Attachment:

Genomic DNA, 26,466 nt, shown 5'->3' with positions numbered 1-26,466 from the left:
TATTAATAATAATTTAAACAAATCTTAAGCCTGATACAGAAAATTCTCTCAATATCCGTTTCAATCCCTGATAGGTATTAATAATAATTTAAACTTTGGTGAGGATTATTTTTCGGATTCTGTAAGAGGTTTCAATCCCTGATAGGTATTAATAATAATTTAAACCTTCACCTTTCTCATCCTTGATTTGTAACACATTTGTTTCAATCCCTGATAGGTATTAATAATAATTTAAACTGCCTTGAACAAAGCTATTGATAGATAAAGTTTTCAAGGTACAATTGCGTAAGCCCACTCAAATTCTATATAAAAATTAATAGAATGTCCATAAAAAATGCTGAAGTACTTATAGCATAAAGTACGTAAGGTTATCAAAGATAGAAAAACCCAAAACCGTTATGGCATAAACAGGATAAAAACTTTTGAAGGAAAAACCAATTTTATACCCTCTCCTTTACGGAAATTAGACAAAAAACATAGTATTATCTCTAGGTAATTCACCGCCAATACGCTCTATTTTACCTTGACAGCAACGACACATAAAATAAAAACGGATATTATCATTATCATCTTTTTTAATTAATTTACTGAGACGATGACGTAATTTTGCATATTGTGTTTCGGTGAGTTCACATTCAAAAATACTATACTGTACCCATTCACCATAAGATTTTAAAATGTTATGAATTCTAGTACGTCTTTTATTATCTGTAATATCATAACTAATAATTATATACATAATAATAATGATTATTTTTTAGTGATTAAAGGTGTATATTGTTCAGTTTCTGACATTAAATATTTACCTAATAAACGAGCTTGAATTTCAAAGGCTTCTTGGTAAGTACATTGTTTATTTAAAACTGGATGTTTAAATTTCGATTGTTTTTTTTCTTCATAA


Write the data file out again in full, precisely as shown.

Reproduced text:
Genomic DNA, 26,466 nt, shown 5'->3' with positions numbered 1-26,466 from the left:
TATTAATAATAATTTAAACAAATCTTAAGCCTGATACAGAAAATTCTCTCAATATCCGTTTCAATCCCTGATAGGTATTAATAATAATTTAAACTTTGGTGAGGATTATTTTTCGGATTCTGTAAGAGGTTTCAATCCCTGATAGGTATTAATAATAATTTAAACCTTCACCTTTCTCATCCTTGATTTGTAACACATTTGTTTCAATCCCTGATAGGTATTAATAATAATTTAAACTGCCTTGAACAAAGCTATTGATAGATAAAGTTTTCAAGGTACAATTGCGTAAGCCCACTCAAATTCTATATAAAAATTAATAGAATGTCCATAAAAAATGCTGAAGTACTTATAGCATAAAGTACGTAAGGTTATCAAAGATAGAAAAACCCAAAACCGTTATGGCATAAACAGGATAAAAACTTTTGAAGGAAAAACCAATTTTATACCCTCTCCTTTACGGAAATTAGACAAAAAACATAGTATTATCTCTAGGTAATTCACCGCCAATACGCTCTATTTTACCTTGACAGCAACGACACATAAAATAAAAACGGATATTATCATTATCATCTTTTTTAATTAATTTACTGAGACGATGACGTAATTTTGCATATTGTGTTTCGGTGAGTTCACATTCAAAAATACTATACTGTACCCATTCACCATAAGATTTTAAAATGTTATGAATTCTAGTACGTCTTTTATTATCTGTAATATCATAACTAATAATTATATACATAATAATAATGATTATTTTTTAGTGATTAAAGGTGTATATTGTTCAGTTTCTGACATTAAATATTTACCTAATAAACGAGCTTGAATTTCAAAGGCTTCTTGGTAAGTACATTGTTTATTTAAAACTGGATGTTTAAATTTCGATTGTTTTTTTTCTTCATAA